I love this book for many reasons. Andrew Solomon talks about depression in the context of biology, history, politics,and poverty. He also shares his own story of longterm depression and the stories of individuals and communities in the US, Cambodia and Greenland. The book is more for people who want to gain a greater understanding of depression rather than people who want to be lifted out of a depression. But don't worry, the book itself is focused too much on how people experience and overcome ...more
Miri
May 05, 2010 Miri rated it really liked it  ·  review of another edition
Shelves: psychology
I really loved this book and would've given it five stars but for two issues:

1. It was really only about severe depression, not depression in general. While those stories are obviously important and deserve to be told, the majority of people who suffer from depression do not have major breakdowns, lose their jobs and friends, get hospitalized, or undergo ECT or psychosurgery. It would've been nice if the book gave more attention to those with milder forms of depression.

2. The fact that Solomon d
...more
Ben
Dec 08, 2008 Ben rated it really liked it  ·  review of another edition
If you have a problem with someone interspersing personal anecdotes into a non-fiction book, perhaps you should choose something more academic on the subject of depression.

If, on the other hand, if you are interested in reading of personal experiences of that most personal of afflictions, as well as a wealth of other information, both objective and subjective, on depression, perhaps you should read this book.

It isn't a perfect achievement. But it is compelling all the way through, and written c
...more
Patricia
Jul 21, 2016 Patricia rated it it was amazing  ·  review of another edition
I took this book on vacation because I knew I would want to be able to read it thoughtfully. I admired another book by Mr. Solomon- Far From the Tree - and I wasn't disappointed with this earlier work about depression. The author writes with great intelligence, empathy and the ability to articulate many angles of complicated problems. He is very candid about his own struggle with depression and sympathetically relates the stories of other people. I wish this could be required reading for everyon ...more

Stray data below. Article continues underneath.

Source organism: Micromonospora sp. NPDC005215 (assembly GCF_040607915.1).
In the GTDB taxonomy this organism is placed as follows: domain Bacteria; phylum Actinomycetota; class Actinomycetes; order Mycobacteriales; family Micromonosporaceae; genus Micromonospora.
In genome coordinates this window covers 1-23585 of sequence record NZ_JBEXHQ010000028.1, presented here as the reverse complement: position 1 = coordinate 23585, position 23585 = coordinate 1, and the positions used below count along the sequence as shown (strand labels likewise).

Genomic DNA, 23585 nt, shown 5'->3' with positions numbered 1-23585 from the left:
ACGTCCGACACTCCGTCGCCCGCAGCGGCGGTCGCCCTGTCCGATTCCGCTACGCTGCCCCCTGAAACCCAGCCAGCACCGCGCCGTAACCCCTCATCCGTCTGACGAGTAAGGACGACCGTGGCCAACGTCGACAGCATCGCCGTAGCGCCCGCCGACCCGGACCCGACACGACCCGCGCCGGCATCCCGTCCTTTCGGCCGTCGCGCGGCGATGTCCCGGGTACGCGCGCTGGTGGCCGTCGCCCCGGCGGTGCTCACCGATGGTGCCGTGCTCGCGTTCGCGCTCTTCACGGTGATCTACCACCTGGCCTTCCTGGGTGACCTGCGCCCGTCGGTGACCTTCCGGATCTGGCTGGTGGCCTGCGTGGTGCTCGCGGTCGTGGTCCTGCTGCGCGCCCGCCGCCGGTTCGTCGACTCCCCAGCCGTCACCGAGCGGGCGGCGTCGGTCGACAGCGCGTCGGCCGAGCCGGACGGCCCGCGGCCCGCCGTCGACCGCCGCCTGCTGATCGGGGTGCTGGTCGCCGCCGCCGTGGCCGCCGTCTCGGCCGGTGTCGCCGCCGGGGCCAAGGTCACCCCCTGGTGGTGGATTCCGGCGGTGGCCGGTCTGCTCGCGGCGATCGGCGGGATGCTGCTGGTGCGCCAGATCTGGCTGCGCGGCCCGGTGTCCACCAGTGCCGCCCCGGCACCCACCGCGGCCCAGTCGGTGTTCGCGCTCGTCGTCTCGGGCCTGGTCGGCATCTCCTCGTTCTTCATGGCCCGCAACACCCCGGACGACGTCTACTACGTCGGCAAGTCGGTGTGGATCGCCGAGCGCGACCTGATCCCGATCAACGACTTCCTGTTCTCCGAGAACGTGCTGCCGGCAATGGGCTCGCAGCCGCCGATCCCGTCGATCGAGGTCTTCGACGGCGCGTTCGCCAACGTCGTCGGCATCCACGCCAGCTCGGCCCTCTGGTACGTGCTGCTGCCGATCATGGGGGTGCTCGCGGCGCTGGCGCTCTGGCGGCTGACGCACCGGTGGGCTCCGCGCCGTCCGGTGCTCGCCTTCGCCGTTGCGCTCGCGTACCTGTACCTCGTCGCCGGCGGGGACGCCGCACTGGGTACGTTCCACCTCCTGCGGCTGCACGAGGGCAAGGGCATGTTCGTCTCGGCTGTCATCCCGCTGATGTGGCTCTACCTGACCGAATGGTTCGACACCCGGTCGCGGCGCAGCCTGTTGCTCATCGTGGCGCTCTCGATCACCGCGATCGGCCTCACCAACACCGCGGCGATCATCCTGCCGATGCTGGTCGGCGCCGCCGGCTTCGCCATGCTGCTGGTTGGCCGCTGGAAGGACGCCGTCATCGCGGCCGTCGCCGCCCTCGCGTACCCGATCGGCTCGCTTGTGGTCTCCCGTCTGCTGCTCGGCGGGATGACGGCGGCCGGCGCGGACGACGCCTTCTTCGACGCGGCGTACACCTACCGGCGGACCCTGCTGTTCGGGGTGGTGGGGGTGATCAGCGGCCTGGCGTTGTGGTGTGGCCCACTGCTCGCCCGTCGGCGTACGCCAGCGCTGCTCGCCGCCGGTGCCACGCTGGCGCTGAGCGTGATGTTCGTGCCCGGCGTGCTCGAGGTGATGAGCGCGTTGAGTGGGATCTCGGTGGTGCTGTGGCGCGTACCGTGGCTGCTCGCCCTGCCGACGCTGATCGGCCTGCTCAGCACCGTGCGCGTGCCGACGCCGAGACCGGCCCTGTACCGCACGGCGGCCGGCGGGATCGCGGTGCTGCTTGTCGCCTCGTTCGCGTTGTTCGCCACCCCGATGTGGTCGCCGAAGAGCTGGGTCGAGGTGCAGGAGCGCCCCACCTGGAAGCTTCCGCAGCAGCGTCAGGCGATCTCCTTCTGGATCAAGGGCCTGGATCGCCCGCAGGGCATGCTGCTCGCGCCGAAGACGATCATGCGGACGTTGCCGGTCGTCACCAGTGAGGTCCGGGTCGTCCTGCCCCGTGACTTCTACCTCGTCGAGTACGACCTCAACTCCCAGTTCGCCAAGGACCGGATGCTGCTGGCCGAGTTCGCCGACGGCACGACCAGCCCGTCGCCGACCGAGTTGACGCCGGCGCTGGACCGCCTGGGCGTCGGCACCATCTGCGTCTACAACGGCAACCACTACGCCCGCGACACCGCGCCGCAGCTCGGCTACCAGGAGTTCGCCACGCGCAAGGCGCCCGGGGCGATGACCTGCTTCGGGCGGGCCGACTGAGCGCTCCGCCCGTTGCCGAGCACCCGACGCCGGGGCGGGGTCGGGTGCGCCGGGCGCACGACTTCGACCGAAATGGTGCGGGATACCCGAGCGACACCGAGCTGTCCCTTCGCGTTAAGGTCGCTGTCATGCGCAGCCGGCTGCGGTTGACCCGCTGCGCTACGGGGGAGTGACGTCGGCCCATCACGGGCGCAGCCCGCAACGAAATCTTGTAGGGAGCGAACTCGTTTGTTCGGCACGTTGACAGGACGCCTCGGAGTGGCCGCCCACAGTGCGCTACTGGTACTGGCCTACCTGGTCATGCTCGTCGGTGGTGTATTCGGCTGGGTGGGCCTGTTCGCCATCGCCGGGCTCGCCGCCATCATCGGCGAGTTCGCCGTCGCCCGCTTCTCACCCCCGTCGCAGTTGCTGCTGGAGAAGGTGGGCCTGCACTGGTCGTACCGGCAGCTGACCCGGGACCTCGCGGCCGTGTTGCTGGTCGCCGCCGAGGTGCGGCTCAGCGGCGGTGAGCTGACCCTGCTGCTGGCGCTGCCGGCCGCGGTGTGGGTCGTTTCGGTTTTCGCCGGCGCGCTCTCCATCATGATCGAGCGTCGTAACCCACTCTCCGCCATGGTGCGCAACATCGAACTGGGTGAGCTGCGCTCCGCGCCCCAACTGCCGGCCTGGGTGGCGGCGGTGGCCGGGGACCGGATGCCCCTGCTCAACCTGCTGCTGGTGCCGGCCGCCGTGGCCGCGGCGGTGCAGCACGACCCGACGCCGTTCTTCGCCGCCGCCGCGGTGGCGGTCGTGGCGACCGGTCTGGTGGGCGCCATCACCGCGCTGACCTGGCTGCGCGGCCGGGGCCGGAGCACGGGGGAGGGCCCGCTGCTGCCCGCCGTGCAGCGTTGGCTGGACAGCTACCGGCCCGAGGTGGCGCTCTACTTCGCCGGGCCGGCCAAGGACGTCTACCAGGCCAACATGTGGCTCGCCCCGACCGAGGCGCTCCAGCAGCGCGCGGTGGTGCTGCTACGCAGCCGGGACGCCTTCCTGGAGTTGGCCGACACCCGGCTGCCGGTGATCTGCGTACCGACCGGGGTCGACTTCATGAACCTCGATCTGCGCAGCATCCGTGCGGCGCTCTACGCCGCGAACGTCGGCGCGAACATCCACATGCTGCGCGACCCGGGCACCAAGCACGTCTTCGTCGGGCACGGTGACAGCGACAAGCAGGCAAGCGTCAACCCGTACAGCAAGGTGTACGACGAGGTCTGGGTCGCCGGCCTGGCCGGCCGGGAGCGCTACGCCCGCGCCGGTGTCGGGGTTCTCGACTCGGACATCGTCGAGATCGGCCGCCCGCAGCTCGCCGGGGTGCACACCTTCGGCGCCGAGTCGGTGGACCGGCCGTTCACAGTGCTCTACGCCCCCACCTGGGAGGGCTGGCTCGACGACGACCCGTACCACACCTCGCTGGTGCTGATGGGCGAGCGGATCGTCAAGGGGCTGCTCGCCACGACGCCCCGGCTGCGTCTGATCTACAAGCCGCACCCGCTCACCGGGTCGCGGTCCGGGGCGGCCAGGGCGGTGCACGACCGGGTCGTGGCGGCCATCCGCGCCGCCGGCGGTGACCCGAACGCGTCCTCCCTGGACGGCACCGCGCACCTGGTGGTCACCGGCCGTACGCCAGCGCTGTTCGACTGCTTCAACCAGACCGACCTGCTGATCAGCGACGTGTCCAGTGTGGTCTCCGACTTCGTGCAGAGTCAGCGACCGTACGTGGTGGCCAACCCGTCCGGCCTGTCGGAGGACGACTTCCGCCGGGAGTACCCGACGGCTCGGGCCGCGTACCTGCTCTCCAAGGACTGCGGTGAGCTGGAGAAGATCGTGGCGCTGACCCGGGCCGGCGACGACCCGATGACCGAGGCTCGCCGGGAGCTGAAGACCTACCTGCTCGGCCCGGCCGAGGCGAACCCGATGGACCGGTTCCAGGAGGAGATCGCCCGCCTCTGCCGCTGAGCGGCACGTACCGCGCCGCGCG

Jamie Cerretti
Dec 06, 2015 Jamie Cerretti rated it really liked it  ·  review of another edition
This book was a doozy (as evidenced by the fact it took me over a month to read). I'm still thinking about some of the personal stories and I really liked the chapter on evolutionary theories about depression. It's definitely not a light read but I learned a lot about a disease many of us struggle with in one form or another.
Joshua Buhs
Deep in the book, Solomon confronts the spiritual ancestor of his own tome, Robert Burton's "Anatomy of Melancholy," and his assessment of it is also an assessment of "The Noonday Demon": mixing "a millennium of thought and a steady supply of scattered personal intuitions, [Anatomy] is a subtle, self-contradictory, badly organized, hugely wise volume."

The NoonDay Demon purports to be an atlas, which is a genre not widely written or read anymore--atlases are reference material. But this is a book
...more
Iulia
Oct 18, 2016 Iulia rated it it was amazing  ·  review of another edition
One of the best books I have ever read. It manages to be both beautiful and a great source for documentation on research.
Andrew Solomon speaks of depression from a privileged seat - he has lived it, he has fought whit it, it is his constant companion. This intimacy with the subjects makes the book kind, gives it a sweet kind of sadness. Although, sometimes the stories are more sad than sweet, so crude they hit you in the face. This book does not shy away from the stories that are violent and
...more
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Andrew Solomon writes about politics, culture, and health. He lives in New York and London. He has written for many publications--such as the New York Times, The New Yorker and Artforum--on topics including depression, Soviet artists, the cultural rebirth of Afghanistan, Libyan politics, and deaf culture. He is also a Contributing Writer for Travel and Leisure. In 2008, he was awarded the Humanita ...more
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“Listen to the people who love you. Believe that they are worth living for even when you don't believe it. Seek out the memories depression takes away and project them into the future. Be brave; be strong; take your pills. Exercise because it's good for you even if every step weighs a thousand pounds. Eat when food itself disgusts you. Reason with yourself when you have lost your reason.” 1612 likes
“I believe that words are strong, that they can overwhelm what we fear when fear seems more awful than life is good.” 1506 likes